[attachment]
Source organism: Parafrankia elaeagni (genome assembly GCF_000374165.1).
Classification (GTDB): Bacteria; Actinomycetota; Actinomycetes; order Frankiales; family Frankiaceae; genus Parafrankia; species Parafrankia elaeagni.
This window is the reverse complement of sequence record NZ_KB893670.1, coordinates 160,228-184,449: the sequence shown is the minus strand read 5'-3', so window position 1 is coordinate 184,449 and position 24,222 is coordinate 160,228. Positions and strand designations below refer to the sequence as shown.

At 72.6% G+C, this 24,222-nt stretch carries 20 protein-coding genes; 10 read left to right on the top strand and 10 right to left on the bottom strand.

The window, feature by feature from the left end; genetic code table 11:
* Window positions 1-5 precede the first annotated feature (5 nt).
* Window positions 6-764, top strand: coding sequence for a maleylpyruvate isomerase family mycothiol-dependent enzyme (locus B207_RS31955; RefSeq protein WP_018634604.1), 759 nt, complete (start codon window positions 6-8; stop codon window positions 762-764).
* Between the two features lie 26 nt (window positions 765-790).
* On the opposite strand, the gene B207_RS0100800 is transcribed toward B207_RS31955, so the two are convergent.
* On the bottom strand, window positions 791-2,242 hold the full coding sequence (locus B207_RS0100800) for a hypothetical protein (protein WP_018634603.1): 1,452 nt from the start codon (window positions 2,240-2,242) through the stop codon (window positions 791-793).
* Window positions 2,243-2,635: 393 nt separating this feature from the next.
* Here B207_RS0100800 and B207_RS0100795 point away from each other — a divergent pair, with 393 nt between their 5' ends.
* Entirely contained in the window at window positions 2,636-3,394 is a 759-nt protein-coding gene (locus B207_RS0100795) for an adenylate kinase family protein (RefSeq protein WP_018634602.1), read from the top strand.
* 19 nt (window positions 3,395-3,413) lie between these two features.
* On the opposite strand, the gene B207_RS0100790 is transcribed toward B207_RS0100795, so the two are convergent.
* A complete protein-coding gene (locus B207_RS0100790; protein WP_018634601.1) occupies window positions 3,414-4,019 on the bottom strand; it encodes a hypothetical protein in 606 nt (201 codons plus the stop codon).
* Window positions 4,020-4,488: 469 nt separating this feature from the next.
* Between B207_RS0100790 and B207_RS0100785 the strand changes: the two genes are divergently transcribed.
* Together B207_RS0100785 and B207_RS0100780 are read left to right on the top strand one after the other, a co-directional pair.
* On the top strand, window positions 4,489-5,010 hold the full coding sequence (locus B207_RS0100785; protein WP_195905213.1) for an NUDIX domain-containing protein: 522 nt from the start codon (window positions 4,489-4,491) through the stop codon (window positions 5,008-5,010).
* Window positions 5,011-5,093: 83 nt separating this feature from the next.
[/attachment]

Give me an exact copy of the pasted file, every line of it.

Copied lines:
Source organism: Parafrankia elaeagni (genome assembly GCF_000374165.1).
Classification (GTDB): Bacteria; Actinomycetota; Actinomycetes; order Frankiales; family Frankiaceae; genus Parafrankia; species Parafrankia elaeagni.
This window is the reverse complement of sequence record NZ_KB893670.1, coordinates 160,228-184,449: the sequence shown is the minus strand read 5'-3', so window position 1 is coordinate 184,449 and position 24,222 is coordinate 160,228. Positions and strand designations below refer to the sequence as shown.

At 72.6% G+C, this 24,222-nt stretch carries 20 protein-coding genes; 10 read left to right on the top strand and 10 right to left on the bottom strand.

The window, feature by feature from the left end; genetic code table 11:
* Window positions 1-5 precede the first annotated feature (5 nt).
* Window positions 6-764, top strand: coding sequence for a maleylpyruvate isomerase family mycothiol-dependent enzyme (locus B207_RS31955; RefSeq protein WP_018634604.1), 759 nt, complete (start codon window positions 6-8; stop codon window positions 762-764).
* Between the two features lie 26 nt (window positions 765-790).
* On the opposite strand, the gene B207_RS0100800 is transcribed toward B207_RS31955, so the two are convergent.
* On the bottom strand, window positions 791-2,242 hold the full coding sequence (locus B207_RS0100800) for a hypothetical protein (protein WP_018634603.1): 1,452 nt from the start codon (window positions 2,240-2,242) through the stop codon (window positions 791-793).
* Window positions 2,243-2,635: 393 nt separating this feature from the next.
* Here B207_RS0100800 and B207_RS0100795 point away from each other — a divergent pair, with 393 nt between their 5' ends.
* Entirely contained in the window at window positions 2,636-3,394 is a 759-nt protein-coding gene (locus B207_RS0100795) for an adenylate kinase family protein (RefSeq protein WP_018634602.1), read from the top strand.
* 19 nt (window positions 3,395-3,413) lie between these two features.
* On the opposite strand, the gene B207_RS0100790 is transcribed toward B207_RS0100795, so the two are convergent.
* A complete protein-coding gene (locus B207_RS0100790; protein WP_018634601.1) occupies window positions 3,414-4,019 on the bottom strand; it encodes a hypothetical protein in 606 nt (201 codons plus the stop codon).
* Window positions 4,020-4,488: 469 nt separating this feature from the next.
* Between B207_RS0100790 and B207_RS0100785 the strand changes: the two genes are divergently transcribed.
* Together B207_RS0100785 and B207_RS0100780 are read left to right on the top strand one after the other, a co-directional pair.
* On the top strand, window positions 4,489-5,010 hold the full coding sequence (locus B207_RS0100785; protein WP_195905213.1) for an NUDIX domain-containing protein: 522 nt from the start codon (window positions 4,489-4,491) through the stop codon (window positions 5,008-5,010).
* Window positions 5,011-5,093: 83 nt separating this feature from the next.